Monthly Archives: January 2014

Internet Browsers Are Not All Created Equal

Most of us have our “default” browser: the application we always head to when searching the internet for fun, or doing research, and even using library databases. However, did you know that some products may not function the same across all browsers? Some companies optimize their products to work best in a certain browser; you may also find that products display differently, or that you have trouble with the features of a database, depending on the browser you use.

 

How can you tell which browser to pick? Often, the database will tell you. For instance, JSTOR’s help pages tell you which browsers have been tested for JSTOR compatibility:

JSTOR

 

The same help pages may also provide you with additional information about what you’ll need to make sure a database performs at its best. Here, you can see that Academic Search Premier reminds users that they’ll need to have JavaScript and Cookies for all pages to function normally, and that Internet Explorer 8 users need to make a change to their viewing preferences:

Browser Requirements

 

 

If you want to find information about the optimal browsers for your “go-to” database, generally, you can follow these steps:

  • Go to the “Help” page for your chosen Database
  • Look for a link to “system requirements”; this page will often have information on “Supported Browsers,” “Browser Requirements” or “Recommendations for Optimal Performance”
  • If you don’t see links to this information, try searching for “supported browsers” within the help pages

 

If you’re having trouble with a particular database, a good first step is always to try a different browser. If that doesn’t work, give us a call! You can call the Reference Librarians at 508.565.1203, email us at reference@stonehill.edu, or find us online via LibChat (visit our LibGuides page and look for the green “Ask Us” button).

 

One final note: remember that when you’re using databases on your smart phone or tablet, there may be other factors that affect a browser’s performance. Stay tuned for a post on how to make the most of your tablet or smartphone for database searching!

Go On a Blind Date … with a Book

Go on a blind date with a  book this February.

Go on a blind date with a book this February.

This February, why not go on a blind date with a book? You could discover your new favorite book, or just find something fun to read. And if it doesn’t work out, we have a lot more options to choose from!

Your librarians picked a wide variety of fiction, nonfiction, even a little poetry, and a range of new publications and old classics. We’ve wrapped them all, so you won’t know what you’re getting until you’ve checked the book out (that’s the blind date part). However, to give you a sense what you’re picking, we’ve written a few helpful keywords on each one. Some books just have their genre (“nonfiction”) while others might have a little more information (“knights,” “adventure”). You get to decide how open you are to an unexpected new story.

So visit us this February for your own blind date with a book; you never know, you might find that perfect book!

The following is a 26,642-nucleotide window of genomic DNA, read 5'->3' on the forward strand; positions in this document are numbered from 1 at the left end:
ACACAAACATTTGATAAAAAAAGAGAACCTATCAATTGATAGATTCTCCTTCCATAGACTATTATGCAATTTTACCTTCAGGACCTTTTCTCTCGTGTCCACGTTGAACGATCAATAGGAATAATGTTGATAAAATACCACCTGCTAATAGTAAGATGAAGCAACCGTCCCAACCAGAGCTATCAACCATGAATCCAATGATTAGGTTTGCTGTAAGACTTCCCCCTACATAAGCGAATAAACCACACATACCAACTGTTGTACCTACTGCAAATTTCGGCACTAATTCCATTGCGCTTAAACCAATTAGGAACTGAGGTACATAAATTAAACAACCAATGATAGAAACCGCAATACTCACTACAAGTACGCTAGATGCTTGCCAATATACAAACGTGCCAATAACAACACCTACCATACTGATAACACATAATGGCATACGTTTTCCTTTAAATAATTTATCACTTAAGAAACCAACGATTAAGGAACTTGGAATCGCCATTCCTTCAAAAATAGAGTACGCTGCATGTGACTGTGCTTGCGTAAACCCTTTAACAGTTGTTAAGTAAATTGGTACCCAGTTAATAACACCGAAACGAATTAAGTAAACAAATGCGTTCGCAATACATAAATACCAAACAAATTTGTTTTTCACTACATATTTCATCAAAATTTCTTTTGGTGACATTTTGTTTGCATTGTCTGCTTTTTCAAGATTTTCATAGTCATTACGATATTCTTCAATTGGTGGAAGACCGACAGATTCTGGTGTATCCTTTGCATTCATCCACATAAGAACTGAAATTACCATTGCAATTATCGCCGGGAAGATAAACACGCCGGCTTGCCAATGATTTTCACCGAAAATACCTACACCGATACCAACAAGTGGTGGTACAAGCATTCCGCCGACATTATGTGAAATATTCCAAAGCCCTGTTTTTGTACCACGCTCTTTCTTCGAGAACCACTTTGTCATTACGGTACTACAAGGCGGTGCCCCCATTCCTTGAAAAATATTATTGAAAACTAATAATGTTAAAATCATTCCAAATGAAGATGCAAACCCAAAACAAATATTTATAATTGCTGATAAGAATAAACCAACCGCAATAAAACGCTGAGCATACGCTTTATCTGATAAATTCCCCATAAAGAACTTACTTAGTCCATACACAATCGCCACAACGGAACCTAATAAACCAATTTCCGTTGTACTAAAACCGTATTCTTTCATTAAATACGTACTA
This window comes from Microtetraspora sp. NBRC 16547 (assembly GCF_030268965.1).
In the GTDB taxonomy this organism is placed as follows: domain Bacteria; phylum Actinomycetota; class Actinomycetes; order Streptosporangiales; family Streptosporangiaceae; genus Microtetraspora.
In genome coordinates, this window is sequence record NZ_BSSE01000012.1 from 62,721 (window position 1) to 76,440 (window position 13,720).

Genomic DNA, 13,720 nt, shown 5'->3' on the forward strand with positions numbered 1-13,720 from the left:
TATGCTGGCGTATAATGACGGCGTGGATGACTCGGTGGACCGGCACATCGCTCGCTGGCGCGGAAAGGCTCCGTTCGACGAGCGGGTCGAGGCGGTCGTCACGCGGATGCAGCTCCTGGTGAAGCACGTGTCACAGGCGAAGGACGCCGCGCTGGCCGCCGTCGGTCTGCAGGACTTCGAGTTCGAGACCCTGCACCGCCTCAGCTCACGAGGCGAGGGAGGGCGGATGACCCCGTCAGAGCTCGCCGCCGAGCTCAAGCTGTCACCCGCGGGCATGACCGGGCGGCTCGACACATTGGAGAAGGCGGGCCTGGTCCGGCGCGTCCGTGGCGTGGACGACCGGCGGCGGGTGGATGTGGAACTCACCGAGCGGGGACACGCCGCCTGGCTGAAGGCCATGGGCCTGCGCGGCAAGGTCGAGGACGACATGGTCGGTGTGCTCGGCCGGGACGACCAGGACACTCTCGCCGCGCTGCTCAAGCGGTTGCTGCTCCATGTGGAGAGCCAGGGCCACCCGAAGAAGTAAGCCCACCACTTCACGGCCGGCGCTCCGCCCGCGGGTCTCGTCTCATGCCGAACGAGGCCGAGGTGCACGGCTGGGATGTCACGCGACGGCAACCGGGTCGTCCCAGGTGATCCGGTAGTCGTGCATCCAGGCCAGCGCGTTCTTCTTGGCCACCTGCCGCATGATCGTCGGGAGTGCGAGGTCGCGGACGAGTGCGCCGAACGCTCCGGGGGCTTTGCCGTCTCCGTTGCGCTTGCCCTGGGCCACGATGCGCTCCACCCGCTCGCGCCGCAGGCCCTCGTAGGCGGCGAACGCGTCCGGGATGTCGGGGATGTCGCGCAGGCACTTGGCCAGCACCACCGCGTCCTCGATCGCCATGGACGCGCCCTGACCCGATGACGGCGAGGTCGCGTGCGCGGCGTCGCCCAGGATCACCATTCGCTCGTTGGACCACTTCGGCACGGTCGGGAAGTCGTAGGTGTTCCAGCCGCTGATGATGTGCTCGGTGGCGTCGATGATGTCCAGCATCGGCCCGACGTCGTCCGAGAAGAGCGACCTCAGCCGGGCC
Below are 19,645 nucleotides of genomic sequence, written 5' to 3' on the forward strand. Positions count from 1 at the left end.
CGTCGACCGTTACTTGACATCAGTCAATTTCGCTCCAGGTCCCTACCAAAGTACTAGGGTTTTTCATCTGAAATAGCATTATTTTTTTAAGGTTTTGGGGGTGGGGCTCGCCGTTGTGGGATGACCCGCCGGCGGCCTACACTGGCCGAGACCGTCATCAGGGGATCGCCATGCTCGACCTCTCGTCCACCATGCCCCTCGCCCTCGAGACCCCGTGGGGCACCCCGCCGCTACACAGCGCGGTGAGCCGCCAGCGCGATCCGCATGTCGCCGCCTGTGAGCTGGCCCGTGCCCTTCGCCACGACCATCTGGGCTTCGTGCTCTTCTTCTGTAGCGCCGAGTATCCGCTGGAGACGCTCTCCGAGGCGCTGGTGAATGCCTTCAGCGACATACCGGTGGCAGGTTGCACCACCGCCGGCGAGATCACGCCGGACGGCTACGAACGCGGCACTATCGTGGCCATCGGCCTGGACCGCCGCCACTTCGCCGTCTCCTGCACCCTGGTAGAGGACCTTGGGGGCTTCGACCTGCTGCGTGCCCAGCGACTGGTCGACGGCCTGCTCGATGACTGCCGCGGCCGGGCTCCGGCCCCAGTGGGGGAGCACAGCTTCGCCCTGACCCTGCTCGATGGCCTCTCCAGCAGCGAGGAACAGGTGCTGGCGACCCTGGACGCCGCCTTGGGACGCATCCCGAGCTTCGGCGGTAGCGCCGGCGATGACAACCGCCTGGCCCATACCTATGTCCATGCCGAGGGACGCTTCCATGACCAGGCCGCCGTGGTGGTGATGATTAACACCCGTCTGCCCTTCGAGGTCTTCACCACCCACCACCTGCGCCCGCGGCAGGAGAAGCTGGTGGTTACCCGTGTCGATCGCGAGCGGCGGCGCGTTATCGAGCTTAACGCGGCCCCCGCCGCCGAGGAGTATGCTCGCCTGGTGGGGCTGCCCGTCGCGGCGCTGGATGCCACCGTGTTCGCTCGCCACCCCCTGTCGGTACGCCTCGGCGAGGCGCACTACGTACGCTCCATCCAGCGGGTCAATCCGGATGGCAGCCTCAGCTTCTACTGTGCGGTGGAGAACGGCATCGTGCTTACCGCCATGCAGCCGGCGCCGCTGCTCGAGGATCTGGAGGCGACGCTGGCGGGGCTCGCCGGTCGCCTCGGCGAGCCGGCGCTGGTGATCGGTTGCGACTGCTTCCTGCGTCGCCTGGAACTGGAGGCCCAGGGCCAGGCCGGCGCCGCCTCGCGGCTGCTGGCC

Martin Luther King, Jr. Day

Martin Luther King, Jr

Martin Luther King, Jr

Each year, we celebrate the birthday of Martin Luther King, Jr. with a Federal Holiday. MLK, Jr. was born on January 15th, and so the third Monday of January each month has been designated a holiday in his honor, to recognize his contributions to the Civil Rights Movement. More recently, Martin Luther King, Jr. Day has been emphasized as a Day of Service. This tradition began in 1994, when President Clinton signed the King Holiday and Service Act.

If you’re interested in reading more about Martin Luther King, Jr., the Federal Holiday named after him, or the history of the King Holiday and Service Act, the Library has a number of resources to get you started:

 

If you are interested in searching for other materials in the library about MLK, Jr., we recommend trying search terms such as:

  • Martin Luther King, Jr.

  • Civil Rights Movements

  • African Americans, History

  • Nonviolence

  • Coretta Scott King

  • Racism, United States

  • United States, Race Relations

And if you need help locating resources in the stacks, or finding the books, films, or government documents in which you are interested, you can always visit us at the Reference Desk, call us at 508-565-1203, or chat with us online using the “Ask Us” tab on the left-hand side of our LibGuides pages.

Books, Kindness, Joy, Quiet, Library-Smell

Happiness

Happiness!

Students are always studying, writing, and researching in the library. You might think that would make it a tense and stressful environment, but it’s just the opposite. Like this Six-Word-Story author mentions, it’s a joyful place thanks to the friendly library staff! Whether you’re checking out materials at the Circulation Desk or getting research help from a reference librarian, you’re sure to be greeted with a smile. It makes your time here fun and rewarding; not only are you making the most of our resources, but you’re also making wonderful personal connections. Set up a one-on-one research consultation, or just stop by to say hi! Knowing there are great people ready to assist you makes for a great library experience!

LibAnswers: Your Local Knowledge Base

What is a knowledge base? Our knowledge base, LibAnswers, is a local database built and maintained by the Library’s Reference team. Here, we record answers to common questions about everything from the Library’s collections, our databases, accessing technology, printer problems, to “Where are the bathrooms?”  LibAnswers is a searchable database where you can enter keywords (i.e. “printers”) or full questions (i.e. “How do I sign up for RefWorks?) to find answers to your questions.

When you visit the LibAnswers page, here’s what you’ll see: